BALLERINA (발레리나) (NETFLIX) (2023)
SYNOPSIS: This film depicts the beautiful and ruthless revenge by Ok-joo, a former bodyguard, for Min-hee, her best friend.
Ballerina is a South Korea action revenge movie that has nothing to do with the John Wick’s spinoff of the same name that is releasing next year.
Ok-joo (Jeon Jong-seo from Burning and The Call) is a lonely, introverted retired bodyguard whose only friend it seems is the bubbly Min-hee (Park Yu-rim), her middle school classmate. When Min-hee left a suicide note asking Ok-joo to seek revenge for her, all hell breaks loose as Ok-joo found out her target is a BDSM loving, drug supplier jerk, Choi Pro (Kim Ji-hoon).
The opening which showcases Ok-joo beating up several thugs at a convenience store pretty much summed up the tone of the entire movie. The action is fast and chaotic owing partly to the swift editing and camerawork. As per any other action female protagonists in modern cinema, the character of Ok-joo is painted as more than formidable but there are still believable moments whereby we wonder if Ok-joo will survive the next vicious attack.
The clever usage of lighting and colour adds to the beauty of the various shots especially Ok-joo first encounter with Choi Pro at a sleazy hotel room. Again, the action choreography is madness and gory. For a 90 minutes movie, the amount of action sequences on the whole more than suffices and the momentum keeps building up to the finale which took place in a drug plant.
While Ballerina boasts a superb mix of John Wick meets John Woo brand of stylized action, the narrative is primarily on the weaker side. There’s no backstory of how Ok-joo turns into such a jaded self despite not looking a day older than 30. Or how exactly did Min-hee encountered Choi Pro? And what other crimes did Choi Pro and his gang members did besides supplying soy sauce packets disguised as drugs and imprisoning high school girls as sex slaves? The possibilities are endless but director and writer Lee Chung-hyun keeps things to the minimum which to be fair isn’t exactly a bad decision.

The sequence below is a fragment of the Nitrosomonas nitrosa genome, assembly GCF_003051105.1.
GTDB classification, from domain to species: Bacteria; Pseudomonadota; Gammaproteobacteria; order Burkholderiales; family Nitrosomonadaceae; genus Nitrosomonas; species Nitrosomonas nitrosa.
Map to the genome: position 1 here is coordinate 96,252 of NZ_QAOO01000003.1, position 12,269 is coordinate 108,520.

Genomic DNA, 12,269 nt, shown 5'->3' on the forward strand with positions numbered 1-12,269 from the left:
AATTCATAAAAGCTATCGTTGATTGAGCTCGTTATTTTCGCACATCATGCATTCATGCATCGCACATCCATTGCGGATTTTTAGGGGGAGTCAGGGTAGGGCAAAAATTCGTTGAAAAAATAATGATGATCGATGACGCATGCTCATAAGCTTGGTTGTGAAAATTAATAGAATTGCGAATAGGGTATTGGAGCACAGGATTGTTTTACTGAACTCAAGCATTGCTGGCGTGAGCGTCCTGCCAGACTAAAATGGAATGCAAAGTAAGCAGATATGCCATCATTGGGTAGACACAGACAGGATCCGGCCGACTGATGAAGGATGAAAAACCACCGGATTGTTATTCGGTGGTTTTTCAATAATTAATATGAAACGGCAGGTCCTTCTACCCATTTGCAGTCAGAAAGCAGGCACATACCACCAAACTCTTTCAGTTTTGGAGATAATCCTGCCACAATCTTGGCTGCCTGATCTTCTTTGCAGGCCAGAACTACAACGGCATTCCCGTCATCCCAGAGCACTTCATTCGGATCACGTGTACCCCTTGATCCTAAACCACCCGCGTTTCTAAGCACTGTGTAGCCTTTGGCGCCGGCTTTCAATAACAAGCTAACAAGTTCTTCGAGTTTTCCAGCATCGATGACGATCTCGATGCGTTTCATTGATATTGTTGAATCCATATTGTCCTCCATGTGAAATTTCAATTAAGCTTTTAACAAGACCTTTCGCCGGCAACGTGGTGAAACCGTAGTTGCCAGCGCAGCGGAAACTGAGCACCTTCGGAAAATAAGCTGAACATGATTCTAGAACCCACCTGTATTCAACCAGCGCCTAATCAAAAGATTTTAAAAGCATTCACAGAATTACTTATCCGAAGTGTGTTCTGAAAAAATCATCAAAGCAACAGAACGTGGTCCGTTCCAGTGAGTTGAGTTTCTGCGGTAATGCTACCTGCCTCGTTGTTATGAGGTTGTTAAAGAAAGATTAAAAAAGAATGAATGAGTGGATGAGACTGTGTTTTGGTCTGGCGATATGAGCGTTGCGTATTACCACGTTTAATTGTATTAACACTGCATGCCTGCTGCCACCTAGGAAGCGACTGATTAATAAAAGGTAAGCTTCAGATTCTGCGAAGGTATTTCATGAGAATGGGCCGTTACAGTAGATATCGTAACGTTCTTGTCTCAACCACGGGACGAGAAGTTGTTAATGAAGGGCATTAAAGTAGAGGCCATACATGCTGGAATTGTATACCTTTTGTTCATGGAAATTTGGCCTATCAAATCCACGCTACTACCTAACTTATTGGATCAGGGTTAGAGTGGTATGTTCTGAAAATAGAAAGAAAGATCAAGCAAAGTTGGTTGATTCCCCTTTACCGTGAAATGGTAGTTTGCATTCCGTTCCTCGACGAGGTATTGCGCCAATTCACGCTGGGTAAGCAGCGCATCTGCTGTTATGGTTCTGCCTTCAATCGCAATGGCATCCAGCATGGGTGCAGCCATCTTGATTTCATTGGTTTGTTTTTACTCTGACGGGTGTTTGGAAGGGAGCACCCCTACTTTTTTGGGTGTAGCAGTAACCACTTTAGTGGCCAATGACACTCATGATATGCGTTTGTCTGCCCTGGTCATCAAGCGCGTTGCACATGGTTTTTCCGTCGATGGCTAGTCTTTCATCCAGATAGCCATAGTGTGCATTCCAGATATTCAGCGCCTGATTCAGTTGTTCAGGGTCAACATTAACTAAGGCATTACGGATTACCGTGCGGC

Jeon Jong-seo plays the fiery character perfectly, channelling her rage and intense stares to avenge a person whom probably the only genuine friend left in her life. As for Kim Ji-hoon, his performance easily turns him into the most hated villain of all time with his flashy, perverted appearance and behaviour.
For all it’s worth, Ballerina knows how to excite the audiences and action fans. We are sure there is a fanbase waiting eagerly to see who is Ok-joo battling next. Perhaps taking out any sex predator? Perhaps using another mind-blowing weapon liked a flame thrower from the old couple who sells weaponry out of an amusement park van. The possibilities are again endless.
Review by Linus Tee